responsibility for the failure of most anti-rape theorists to
seek the identity of the enormous numbers of anonymous rapists
who remain unreported, untried and unconvicted. As long as their
analyses focus on accused rapists who are reported and arrested,
thus on only a fraction of the rapes actually committed, Black
men - and other men of color - will inevitably be viewed as the
villains responsible for the current epidemic of sexual violence.
The anonymity surrounding the vast majority of rapes is
consequently treated as a statistical detail - or else as a
mystery whose meaning is inaccessible.

But why are there so many anonymous rapists in the first place?
Might not this anonymity be a privilege enjoyed by men whose
status protects them from prosecution? Although white men who are
employers, executives, politicians, doctors, professors, etc.,
have been known to "take advantage" of women they consider their
social inferiors, their sexual misdeeds seldom come to light in
court. Is it not therefore quite probable that these men of the
capitalist and middle classes account for a significant
proportion of the unreported rapes? Many of these unreported
rapes undoubtedly involve Black women as victims: their
historical experience proves that racist ideology implies an open
invitation to rape. As the basis of the license to rape Black
women during slavery was the slaveholders' economic power, so the
class structure of capitalist society also harbors an incentive
to rape. It seems, in fact, that men of the capitalist class and
their middle-class partners are immune to prosecution because
they commit their sexual assaults with the same unchallenged
authority that legitimizes their daily assaults on the labor and
dignity of working people.

The existence of widespread sexual harassment on the job has
never been much of a secret. It is precisely on the job, indeed,
that women - especially when they are not unionized - are most
vulnerable. Having already established their economic domination
over their female subordinates, employers, managers and foremen
may attempt to assert this authority in sexual terms. That
working-class women are more intensely exploited than their men
adds to their vulnerability to sexual abuse, while sexual
coercion simultaneously reinforces their vulnerability to
economic exploitation.

Working-class men, whatever their color, can be motivated to rape
by the belief that their maleness accords them the privilege to
dominate women. Yet since they do not possess the social or
economic authority - unless it is a white man raping a woman of
color - guaranteeing them immunity from prosecution, the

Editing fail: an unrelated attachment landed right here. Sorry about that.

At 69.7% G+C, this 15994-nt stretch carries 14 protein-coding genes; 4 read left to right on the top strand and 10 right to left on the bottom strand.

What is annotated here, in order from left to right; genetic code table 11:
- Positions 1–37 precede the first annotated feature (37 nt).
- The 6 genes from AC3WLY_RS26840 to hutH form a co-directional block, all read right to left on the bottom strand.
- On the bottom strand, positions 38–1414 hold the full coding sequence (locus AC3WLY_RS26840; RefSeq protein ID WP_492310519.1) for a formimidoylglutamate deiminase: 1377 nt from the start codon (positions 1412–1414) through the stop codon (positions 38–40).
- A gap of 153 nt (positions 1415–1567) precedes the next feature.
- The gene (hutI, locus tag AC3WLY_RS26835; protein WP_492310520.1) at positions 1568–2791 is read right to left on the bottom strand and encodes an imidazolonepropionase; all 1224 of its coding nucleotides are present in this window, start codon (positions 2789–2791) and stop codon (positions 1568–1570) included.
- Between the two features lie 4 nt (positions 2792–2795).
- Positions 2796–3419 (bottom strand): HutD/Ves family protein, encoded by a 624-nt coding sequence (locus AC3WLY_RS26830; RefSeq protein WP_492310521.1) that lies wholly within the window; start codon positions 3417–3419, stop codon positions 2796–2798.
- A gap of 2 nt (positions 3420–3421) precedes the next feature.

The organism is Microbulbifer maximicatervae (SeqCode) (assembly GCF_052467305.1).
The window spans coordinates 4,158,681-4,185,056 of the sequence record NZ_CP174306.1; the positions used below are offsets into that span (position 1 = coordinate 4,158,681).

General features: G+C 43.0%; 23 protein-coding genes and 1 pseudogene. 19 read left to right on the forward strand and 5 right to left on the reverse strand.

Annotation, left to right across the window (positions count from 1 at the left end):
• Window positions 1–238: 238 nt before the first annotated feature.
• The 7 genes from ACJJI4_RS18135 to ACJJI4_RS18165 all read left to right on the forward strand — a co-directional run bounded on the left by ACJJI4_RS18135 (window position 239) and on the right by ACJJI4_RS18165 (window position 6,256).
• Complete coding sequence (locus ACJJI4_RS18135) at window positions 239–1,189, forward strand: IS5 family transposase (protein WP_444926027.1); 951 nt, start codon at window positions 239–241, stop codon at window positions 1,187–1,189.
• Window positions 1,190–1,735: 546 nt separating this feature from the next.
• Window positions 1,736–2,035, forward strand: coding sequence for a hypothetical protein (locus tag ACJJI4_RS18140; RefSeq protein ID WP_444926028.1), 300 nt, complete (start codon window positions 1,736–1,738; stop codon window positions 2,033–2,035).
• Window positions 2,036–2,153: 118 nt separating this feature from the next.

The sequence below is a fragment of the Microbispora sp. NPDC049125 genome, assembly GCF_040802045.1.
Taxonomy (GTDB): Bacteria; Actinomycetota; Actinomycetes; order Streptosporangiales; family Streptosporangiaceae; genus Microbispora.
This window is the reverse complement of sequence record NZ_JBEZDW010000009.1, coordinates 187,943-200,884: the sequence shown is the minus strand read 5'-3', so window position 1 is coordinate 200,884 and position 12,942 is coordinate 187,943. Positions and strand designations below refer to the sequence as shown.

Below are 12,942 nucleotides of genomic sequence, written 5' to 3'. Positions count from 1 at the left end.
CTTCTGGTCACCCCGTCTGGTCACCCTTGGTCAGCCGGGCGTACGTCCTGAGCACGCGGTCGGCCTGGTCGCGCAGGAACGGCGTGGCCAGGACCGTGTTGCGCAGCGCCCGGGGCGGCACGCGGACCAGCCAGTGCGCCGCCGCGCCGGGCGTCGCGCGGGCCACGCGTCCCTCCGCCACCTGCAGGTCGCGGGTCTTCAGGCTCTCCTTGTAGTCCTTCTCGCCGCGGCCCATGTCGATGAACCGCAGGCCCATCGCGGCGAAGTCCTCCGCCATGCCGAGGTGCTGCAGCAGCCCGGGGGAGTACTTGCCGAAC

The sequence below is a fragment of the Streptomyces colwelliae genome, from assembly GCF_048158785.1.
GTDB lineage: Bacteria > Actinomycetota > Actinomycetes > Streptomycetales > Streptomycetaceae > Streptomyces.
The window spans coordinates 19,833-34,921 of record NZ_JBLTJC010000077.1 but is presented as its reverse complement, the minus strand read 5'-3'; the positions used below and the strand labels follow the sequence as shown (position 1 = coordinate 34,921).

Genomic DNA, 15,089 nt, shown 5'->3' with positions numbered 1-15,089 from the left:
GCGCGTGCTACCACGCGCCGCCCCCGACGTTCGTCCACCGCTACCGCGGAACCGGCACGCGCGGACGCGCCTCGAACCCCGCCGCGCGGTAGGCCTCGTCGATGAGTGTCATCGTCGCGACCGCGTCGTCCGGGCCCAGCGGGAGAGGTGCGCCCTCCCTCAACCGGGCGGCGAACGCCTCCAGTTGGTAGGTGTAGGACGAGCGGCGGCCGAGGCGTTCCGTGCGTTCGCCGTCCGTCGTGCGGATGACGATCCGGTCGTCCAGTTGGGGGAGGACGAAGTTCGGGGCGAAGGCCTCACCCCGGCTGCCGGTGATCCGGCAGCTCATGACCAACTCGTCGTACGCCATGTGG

incentive is not nearly as powerful as it is for the men of the
capitalist class. When working-class men accept the invitation to
rape extended by the ideology of male supremacy, they are
accepting a bribe, an illusory compensation for their
powerlessness.

The class structure of capitalism encourages men who wield power
in the economic and political realm to become routine agents of
sexual exploitation. The present rape epidemic occurs at a time
when the capitalist class is furiously reasserting its authority
in face of global and internal challenges. Both racism and
sexism, central to its domestic strategy of increased economic
exploitation, are receiving unprecedented encouragement. It is
not a mere coincidence that as the incidence of rape has arisen,
the position of women workers has visibly worsened. So severe are
women's economic losses that their wages in relationship to men
are lower than they were a decade ago. The proliferation of
sexual violence is the brutal face of a generalized
intensification of the sexism which necessarily accompanies this
economic assault.

Following a pattern established by racism, the attack on women
mirrors the deteriorating situation of workers of color and the
rising influence of racism in the judicial system, the
educational institutions and in the government's posture of
studied neglect toward Black people and other people of color.
The most dramatic sign of the dangerous resurgence of racism is
the new visibility of the Ku Klux Klan and the related epidemic
of violent assaults on Blacks, Chicanos, Puerto Ricans and Native
Americans. The present rape epidemic bears an extraordinary
likeness to this violence kindled by racism.

Given the complexity of the social context of rape today, any
attempt to treat it as an isolated phenomenon is bound to
founder. An effective strategy against rape must aim for more
than the eradication of rape - or even of sexism - alone. The
struggle against racism must be an ongoing theme of the anti-rape
movement, which must not only defend women of color, but the many
victims of the racist manipulation of the rape charge as well.
The crisis dimensions of sexual violence constitute one of the
facets of a deep and ongoing crisis of capitalism. As the violent
face of sexism, the threat of rape will continue to exist as long
as the overall oppression of women remains an essential crutch
for capitalism. The anti-rape movement and its important current
activities - ranging from emotional and legal aid to self-defense
and educational campaigns - must be situated in a strategic
context which envisages the ultimate defeat of monopoly
capitalism.

---------------------
Part 3 of Rape, Racism And The Myth Of The Black Rapist by Angela
Davis